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McDowell Discusses Sanctions Circumvention on The Sanctions Age Podcast

May 3, 2024

The Sanctions Age

Daniel McDowell

Daniel McDowell

The stakes around sanctions circumvention have never been higher. The Russian invasion of Ukraine has made sanctions evasion a matter of life or death. Russia continues to use export revenues to fund its war economy, and, despite trade restrictions, Russian factories continue to churn out weapons using imported parts and machinery.

Meanwhile, growing antagonism between China and the United States has spurred Chinese officials to worry about their vulnerability to U.S. financial sanctions and therefore question the dollar’s dominant role in the global economy. China has begun developing an alternative financial infrastructure, which could one day undermine the dollar’s unique role in international trade.

“2022 matters a lot. Right at the start of those sanctions Russia is the 11th largest economy, I believe, and the amount of reserves that were blocked were substantially larger than any previous case,” says Daniel McDowell, associate professor of political science. “So the Russia case further demonstrates to the world that the United States not only has these capabilities and is willing to use them, but it's willing to use them against great powers, if we want to call Russia a great power,” he says.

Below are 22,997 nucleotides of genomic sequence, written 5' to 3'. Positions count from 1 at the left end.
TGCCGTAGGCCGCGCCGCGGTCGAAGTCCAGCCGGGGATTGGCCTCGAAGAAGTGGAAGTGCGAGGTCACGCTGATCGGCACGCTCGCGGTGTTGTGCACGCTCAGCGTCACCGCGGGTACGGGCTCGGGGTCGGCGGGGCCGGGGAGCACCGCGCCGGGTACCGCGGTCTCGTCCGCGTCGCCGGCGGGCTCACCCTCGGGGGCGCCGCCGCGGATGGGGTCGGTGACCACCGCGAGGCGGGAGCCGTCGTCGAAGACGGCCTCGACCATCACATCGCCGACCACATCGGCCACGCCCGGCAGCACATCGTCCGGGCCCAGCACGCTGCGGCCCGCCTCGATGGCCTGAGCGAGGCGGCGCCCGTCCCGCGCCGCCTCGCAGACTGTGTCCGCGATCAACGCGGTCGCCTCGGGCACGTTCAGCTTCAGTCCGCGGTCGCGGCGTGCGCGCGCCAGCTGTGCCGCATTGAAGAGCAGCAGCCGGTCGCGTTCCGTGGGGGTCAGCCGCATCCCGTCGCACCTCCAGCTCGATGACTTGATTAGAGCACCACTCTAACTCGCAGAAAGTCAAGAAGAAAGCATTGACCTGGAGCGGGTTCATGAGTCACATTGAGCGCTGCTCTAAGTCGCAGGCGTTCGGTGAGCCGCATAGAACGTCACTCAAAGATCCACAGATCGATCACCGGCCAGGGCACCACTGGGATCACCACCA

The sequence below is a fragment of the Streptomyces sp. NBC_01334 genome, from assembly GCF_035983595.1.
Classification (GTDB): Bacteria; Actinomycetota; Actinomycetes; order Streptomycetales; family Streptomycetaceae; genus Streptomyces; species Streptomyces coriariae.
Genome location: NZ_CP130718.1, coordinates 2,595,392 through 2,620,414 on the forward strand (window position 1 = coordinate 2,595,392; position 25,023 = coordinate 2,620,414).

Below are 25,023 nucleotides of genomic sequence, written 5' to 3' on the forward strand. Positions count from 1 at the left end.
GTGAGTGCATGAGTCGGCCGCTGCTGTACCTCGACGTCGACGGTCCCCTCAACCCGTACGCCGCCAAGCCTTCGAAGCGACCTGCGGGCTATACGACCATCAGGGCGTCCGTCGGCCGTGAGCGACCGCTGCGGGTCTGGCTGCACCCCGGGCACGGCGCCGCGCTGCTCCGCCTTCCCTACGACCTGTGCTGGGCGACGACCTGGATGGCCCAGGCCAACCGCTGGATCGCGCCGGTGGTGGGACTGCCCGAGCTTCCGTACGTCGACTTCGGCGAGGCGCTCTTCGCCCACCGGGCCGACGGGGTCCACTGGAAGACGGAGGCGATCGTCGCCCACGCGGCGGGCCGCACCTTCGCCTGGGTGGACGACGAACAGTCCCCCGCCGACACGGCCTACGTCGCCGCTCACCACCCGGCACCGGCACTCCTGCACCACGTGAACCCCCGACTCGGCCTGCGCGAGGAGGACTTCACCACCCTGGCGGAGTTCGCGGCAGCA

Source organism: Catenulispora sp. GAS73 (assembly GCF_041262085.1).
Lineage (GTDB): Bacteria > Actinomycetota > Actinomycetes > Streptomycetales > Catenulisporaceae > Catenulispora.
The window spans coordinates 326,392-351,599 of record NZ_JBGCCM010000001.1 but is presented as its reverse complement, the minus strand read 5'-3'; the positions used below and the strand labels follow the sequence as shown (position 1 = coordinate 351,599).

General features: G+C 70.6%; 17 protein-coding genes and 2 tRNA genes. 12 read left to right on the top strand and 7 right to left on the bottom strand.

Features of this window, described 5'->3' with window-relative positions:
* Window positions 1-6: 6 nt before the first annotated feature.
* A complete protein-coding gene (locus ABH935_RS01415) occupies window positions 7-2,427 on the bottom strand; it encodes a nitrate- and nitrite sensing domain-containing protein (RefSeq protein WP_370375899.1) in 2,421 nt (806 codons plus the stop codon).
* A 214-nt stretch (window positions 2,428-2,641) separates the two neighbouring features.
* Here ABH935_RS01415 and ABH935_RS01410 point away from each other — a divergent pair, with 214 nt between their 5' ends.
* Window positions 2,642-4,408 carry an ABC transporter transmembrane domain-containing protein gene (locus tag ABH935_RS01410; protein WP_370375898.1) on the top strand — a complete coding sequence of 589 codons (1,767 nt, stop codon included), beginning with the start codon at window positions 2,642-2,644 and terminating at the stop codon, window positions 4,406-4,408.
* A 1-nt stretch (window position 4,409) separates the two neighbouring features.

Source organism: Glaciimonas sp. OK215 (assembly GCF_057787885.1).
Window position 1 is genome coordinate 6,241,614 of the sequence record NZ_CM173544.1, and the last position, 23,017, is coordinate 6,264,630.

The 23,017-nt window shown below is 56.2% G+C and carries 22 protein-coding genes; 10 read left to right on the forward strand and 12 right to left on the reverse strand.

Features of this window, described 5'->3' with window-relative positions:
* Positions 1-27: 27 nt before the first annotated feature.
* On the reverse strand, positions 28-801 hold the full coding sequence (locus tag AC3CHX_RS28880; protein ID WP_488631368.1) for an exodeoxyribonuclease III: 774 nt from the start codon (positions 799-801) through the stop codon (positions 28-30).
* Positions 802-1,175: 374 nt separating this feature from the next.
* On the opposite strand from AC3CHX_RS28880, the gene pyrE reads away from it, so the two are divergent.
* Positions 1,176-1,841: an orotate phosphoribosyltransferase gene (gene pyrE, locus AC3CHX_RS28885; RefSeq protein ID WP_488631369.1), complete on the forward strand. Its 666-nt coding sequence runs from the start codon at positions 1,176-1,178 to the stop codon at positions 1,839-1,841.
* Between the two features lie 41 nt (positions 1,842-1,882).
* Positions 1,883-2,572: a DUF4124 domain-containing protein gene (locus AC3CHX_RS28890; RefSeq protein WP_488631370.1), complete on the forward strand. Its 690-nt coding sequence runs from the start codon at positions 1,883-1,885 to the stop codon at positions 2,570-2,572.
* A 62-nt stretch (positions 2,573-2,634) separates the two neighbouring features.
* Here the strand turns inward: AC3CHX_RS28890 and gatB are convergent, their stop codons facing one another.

“So countries like China, that were already taking steps to insulate themselves, they took note of that and they've intensified their efforts to reduce their own vulnerability. China has sped up the pace and they they've done this in part by working with Russia to help Russia evade sanctions,” says McDowell.

Listen or watch the full interview via The Sanctions Age.

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